Jaime Rodríguez
Director General
Técnica Especializada de Mantenimiento Ecológico (TEMESA)
View from the Top

Dangerous Waste Disposal Avoids Accidents

Wed, 10/19/2016 - 16:57

Q: What was the gap in the market the company was trying to fill when it was created?

A: In October 1997 the National Institute of Ecology requested that PEMEX Refining implement cleaner practices in its offices and storage areas through its service station maintenance program. In 2000, TEMESA began offering its collection, transport, storage, and final disposal of dangerous waste service, creating cost-free added value. In 2011 the company was certified by Clean Industry, becoming the first storage center in the state to garner this award. We currently have a presence across Chihuahua, Coahuila, Sonora, Durango, and Sinaloa. The company’s growth strategies in the last 20 years have been modified according to trends emerging in our market and the Mexican economy but our main principles have remained the same. We aim to comply with transparency regulations for the handling of dangerous wastes and constantly train personnel in waste management. TEMESA became a service provider in mining in 2006 and we now represent 30 percent of total collected dangerous wastewater. Within the sector, TEMESA has worked with all of the major mining companies, including Agnico Eagle on the Tajo Mascota project, First Majestic Silver on La Parrilla, and Goldcorp on Peñasquito.

Q: What are the main challenges mine operators face regarding waste disposal, and how does TEMESA help them overcome these issues?

A: TEMESA urges its clients to dispose of residue in the most practical and sensible way. One of the internal problems is soil contamination and the combination of dangerous residues with clean residues. TEMESA provides training in a variety of subjects, including spill management and residue management for mine personnel. These courses are free and the number of participants is unlimited. TEMESA supports clients with the supply of storage tanks for used oils and collection trucks equipped with box and ramp for collections at different generation points in the mine. We also oversee the condition of temporary storage areas for waste and monitor the state of the help signs, floor epoxy sealants, and land installations. In administrative and storage terms we implement a personalized collection program to improve service logistics. We are currently evaluating projects in the mining sector to separate hydraulic oil from used oil with the aim of saving costs for the client and for TEMESA. Used black oil mixed with diesel and ammonium nitrate for blasts can generate up to 40 percent fuel savings, and operational cost reductions. To achieve a homogenous concoction our process installs a metering unit in the mixing tank before the installation of the subsequent tanks.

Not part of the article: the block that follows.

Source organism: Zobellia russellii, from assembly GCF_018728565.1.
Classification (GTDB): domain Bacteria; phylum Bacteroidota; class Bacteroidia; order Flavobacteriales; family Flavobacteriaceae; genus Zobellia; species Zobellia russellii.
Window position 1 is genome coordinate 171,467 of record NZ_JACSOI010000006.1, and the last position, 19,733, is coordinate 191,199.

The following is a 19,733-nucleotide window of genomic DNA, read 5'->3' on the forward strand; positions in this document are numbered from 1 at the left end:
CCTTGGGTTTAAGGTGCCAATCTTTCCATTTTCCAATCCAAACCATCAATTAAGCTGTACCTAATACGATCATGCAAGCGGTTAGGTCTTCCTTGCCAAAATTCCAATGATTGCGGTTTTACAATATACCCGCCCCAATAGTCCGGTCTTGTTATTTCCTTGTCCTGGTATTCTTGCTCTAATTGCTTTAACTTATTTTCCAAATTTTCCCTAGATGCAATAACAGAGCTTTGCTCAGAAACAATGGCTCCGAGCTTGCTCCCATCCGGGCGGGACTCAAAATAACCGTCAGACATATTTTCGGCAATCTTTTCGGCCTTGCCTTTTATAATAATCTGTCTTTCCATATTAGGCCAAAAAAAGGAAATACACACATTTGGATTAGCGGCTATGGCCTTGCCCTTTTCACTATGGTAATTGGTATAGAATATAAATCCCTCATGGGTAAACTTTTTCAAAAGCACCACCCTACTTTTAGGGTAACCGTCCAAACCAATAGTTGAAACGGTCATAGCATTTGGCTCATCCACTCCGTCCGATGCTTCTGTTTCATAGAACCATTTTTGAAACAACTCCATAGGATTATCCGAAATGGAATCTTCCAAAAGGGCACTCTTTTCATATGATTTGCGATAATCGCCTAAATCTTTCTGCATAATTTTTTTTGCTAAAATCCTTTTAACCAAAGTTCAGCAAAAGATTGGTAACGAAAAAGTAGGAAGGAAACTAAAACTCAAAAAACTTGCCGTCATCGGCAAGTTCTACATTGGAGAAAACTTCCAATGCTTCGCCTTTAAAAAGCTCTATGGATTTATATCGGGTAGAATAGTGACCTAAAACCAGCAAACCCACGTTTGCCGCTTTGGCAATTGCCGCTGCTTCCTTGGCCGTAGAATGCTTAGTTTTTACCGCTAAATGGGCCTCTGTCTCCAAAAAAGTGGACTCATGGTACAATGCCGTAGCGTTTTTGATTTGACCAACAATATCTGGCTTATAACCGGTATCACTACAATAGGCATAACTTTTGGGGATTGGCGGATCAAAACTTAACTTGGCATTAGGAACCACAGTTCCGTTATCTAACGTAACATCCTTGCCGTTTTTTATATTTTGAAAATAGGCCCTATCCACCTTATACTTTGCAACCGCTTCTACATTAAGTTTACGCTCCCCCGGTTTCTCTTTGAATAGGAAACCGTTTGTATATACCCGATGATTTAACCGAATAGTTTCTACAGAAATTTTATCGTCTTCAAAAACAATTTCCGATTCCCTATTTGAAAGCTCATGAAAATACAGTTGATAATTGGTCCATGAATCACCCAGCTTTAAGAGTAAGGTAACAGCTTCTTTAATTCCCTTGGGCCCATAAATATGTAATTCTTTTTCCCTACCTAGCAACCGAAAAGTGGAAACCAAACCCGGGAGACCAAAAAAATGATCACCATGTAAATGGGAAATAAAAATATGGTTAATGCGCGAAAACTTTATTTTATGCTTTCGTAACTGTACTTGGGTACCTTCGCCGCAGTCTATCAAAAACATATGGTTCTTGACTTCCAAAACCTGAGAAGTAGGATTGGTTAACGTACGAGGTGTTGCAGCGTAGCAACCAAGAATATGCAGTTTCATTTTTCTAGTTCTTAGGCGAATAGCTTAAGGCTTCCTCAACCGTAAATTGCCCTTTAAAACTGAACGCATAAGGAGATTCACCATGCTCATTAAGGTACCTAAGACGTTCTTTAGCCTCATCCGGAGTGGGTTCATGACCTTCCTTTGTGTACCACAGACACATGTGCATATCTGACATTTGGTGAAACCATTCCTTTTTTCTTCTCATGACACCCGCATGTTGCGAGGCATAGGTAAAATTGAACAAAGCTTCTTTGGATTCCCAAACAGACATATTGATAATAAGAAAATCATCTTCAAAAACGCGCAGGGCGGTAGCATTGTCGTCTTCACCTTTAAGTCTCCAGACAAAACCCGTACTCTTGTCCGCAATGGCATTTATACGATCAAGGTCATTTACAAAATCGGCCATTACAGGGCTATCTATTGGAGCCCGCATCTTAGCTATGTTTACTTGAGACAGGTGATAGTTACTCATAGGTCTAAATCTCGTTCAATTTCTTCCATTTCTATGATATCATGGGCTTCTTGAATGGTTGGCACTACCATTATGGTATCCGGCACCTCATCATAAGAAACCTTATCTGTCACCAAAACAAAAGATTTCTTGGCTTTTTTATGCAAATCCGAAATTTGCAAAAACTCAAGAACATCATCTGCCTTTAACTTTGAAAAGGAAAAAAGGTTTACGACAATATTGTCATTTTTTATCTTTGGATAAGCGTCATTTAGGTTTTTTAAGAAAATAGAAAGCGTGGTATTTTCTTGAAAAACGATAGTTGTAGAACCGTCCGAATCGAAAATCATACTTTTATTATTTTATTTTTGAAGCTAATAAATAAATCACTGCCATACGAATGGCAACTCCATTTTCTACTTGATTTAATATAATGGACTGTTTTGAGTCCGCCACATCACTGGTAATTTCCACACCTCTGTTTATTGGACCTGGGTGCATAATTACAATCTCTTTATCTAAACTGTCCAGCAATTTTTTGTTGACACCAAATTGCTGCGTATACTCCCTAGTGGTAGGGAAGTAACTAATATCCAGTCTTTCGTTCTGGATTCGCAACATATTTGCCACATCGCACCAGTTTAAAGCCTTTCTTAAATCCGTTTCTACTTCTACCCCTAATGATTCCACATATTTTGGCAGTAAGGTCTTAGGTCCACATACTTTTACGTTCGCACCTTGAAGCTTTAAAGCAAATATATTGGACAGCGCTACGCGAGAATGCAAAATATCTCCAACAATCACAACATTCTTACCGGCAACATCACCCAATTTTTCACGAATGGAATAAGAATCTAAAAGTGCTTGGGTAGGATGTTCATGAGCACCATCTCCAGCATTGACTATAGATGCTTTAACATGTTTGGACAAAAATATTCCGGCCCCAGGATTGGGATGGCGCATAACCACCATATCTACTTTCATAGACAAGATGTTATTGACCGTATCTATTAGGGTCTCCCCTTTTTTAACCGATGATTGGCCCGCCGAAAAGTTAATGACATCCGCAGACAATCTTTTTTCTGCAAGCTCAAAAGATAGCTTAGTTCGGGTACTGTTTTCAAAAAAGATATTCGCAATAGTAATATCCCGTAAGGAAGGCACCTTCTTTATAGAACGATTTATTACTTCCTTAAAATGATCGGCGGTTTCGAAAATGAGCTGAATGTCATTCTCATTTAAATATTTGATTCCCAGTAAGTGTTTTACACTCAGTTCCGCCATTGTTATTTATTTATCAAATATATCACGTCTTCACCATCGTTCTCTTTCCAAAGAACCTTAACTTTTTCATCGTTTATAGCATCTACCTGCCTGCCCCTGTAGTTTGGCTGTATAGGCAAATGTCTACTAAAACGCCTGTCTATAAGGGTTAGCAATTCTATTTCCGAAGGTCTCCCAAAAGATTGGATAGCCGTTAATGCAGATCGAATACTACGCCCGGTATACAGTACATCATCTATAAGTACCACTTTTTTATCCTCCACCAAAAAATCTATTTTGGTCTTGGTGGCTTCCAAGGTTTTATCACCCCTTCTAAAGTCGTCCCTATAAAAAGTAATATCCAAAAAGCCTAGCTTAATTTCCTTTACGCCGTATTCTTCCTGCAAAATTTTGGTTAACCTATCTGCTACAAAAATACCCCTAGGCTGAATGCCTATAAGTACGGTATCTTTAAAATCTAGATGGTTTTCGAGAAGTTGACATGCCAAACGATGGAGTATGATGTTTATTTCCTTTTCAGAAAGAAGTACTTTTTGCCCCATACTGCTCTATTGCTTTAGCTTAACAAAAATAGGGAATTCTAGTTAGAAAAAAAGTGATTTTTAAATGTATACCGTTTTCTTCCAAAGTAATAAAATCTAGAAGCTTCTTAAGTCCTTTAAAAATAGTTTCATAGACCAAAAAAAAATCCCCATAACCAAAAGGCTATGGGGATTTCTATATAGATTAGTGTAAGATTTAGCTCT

Q: How does TEMESA differentiate itself from competitors?

A: TEMESA is known as a company working toward a common good and striving for sustainable development in an environment free of pollution. Simultaneously, we maintain our quality standards in services and client relationships. The supply of correctly labeled containers and the cleaning of storage areas is carried out with the goal of satisfying and facilitating the best internal control of client processes. TEMESA has provided support in separating solid urban waste generated in the community and mines. Moreover, the company offers clients training organized by the human resources department with several themes, including management of dangerous waste, leak control, and health and safety.

Q: What environmental progress has been made in recent years, and what still needs to be done?

A: TEMESA is involved in environmental progress through the formulation of solid fuel created by mixing plastics, textiles, oily muds, and cardboard. The residue, now used as an alternative fuel, is fed into cement ovens where it is destroyed without causing damage to the environment. TEMESA has concluded negotiations with cement groups, and has made a commitment to receive solids contaminated with hydrocarbons and to provide low cost processing and disposal. This allows the generators to share the benefits and reduce costs with a commitment to preserve quality standards and improve services. This system contributes to conservation of non-renewable energy resources, the elimination of risk for the generator by guaranteeing the disposal of all residues, and the conversion of industrial residues into useful byproducts.